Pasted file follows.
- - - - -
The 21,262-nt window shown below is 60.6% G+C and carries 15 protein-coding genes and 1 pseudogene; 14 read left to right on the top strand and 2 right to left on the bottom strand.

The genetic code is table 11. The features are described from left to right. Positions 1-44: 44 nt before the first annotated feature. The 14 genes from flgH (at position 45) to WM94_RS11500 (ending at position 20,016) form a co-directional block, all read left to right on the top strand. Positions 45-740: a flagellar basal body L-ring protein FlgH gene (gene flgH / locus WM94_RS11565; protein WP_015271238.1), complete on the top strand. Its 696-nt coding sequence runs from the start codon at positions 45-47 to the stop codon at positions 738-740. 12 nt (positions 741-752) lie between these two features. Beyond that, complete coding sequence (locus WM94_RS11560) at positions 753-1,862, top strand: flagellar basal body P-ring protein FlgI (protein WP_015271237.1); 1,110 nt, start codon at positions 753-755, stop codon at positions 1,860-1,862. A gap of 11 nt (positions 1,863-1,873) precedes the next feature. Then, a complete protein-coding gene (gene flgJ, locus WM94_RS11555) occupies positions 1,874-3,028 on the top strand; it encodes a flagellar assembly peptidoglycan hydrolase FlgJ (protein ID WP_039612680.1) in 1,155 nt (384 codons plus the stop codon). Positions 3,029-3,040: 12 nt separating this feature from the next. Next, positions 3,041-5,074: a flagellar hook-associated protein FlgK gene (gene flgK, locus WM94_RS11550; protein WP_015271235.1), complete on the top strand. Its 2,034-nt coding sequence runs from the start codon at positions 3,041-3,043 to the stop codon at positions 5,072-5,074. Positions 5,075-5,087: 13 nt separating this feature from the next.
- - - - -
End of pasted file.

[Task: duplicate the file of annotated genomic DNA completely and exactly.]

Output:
The 21,262-nt window shown below is 60.6% G+C and carries 15 protein-coding genes and 1 pseudogene; 14 read left to right on the top strand and 2 right to left on the bottom strand.

The genetic code is table 11. The features are described from left to right. Positions 1-44: 44 nt before the first annotated feature. The 14 genes from flgH (at position 45) to WM94_RS11500 (ending at position 20,016) form a co-directional block, all read left to right on the top strand. Positions 45-740: a flagellar basal body L-ring protein FlgH gene (gene flgH / locus WM94_RS11565; protein WP_015271238.1), complete on the top strand. Its 696-nt coding sequence runs from the start codon at positions 45-47 to the stop codon at positions 738-740. 12 nt (positions 741-752) lie between these two features. Beyond that, complete coding sequence (locus WM94_RS11560) at positions 753-1,862, top strand: flagellar basal body P-ring protein FlgI (protein WP_015271237.1); 1,110 nt, start codon at positions 753-755, stop codon at positions 1,860-1,862. A gap of 11 nt (positions 1,863-1,873) precedes the next feature. Then, a complete protein-coding gene (gene flgJ, locus WM94_RS11555) occupies positions 1,874-3,028 on the top strand; it encodes a flagellar assembly peptidoglycan hydrolase FlgJ (protein ID WP_039612680.1) in 1,155 nt (384 codons plus the stop codon). Positions 3,029-3,040: 12 nt separating this feature from the next. Next, positions 3,041-5,074: a flagellar hook-associated protein FlgK gene (gene flgK, locus WM94_RS11550; protein WP_015271235.1), complete on the top strand. Its 2,034-nt coding sequence runs from the start codon at positions 3,041-3,043 to the stop codon at positions 5,072-5,074. Positions 5,075-5,087: 13 nt separating this feature from the next.